On Monday, Mark Zuckerberg (CEO Facebook) and Thierry Breton (European Commissioner Internal Market) spoke in front of an online audience on the need for a clear regulatory framework and the growing influence of Chinese internet and tech companies. 

European Commission is an important partner
While it is very difficult for the Dutch prime minister, Mark Rutte, to have a 1-on-1 conversation with Zuckerberg, it is a lot easier for the European Commission. After all, EU Member States have given the European Commission the right to regulate the protection of our privacy (a fundamental human right) and the protection of our internal market.

Every month, 406 million people use FB in Europe – so it is important for Zuckerberg to maintain good relations with the European Commission.

For years, the European Commission has been putting pressure on Zuckerberg to protect the privacy of Europeans and prevent the spread of harmful content. Facebook has been reluctant to monitor its content in the past, and Facebook’s profit model consists of selling personal data to advertisers. This can be commercial, but also political advertising. Cambridge Analytica is a good example of widespread misuse of personal data for the influencing of political electorates on FB.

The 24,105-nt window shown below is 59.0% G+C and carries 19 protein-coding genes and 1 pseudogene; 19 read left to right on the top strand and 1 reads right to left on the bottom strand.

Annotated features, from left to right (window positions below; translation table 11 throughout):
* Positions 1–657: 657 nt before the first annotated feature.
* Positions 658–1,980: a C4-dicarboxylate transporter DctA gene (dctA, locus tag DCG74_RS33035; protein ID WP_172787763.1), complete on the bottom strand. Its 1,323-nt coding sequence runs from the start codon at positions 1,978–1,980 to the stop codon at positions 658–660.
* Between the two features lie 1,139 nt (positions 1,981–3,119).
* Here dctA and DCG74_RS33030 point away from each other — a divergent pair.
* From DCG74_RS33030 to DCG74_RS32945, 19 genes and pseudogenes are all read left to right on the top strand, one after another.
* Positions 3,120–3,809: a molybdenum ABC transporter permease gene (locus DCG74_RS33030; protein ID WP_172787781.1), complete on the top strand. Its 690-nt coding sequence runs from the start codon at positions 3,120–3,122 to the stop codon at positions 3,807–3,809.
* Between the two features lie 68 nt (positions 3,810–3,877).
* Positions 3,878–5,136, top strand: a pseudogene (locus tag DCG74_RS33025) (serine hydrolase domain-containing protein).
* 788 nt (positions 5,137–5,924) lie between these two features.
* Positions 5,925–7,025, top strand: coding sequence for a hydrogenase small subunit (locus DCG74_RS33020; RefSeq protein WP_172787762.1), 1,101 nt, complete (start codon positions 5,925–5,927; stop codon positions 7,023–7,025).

Fitting regulation
The EU wants FB to regulate itself and set boundaries for harmful content and privacy violations. But, the EU also states, that where it appears that Facebook’s commercial interests hinder regulation, democratic institutions must be able to enforce that regulation. At the end of this year, the European Commission hopes to present a new set of regulations on how companies monitor illegal content.

Chinese competition
Increasingly, Zuckerberg seems to want to go along with this. In the conversation, he expressed concerns about the growing influence of Chinese internet companies and their minimal regulation standards regarding privacy and harmful content.

Read more on the conversation between Zuckerberg and Breton here

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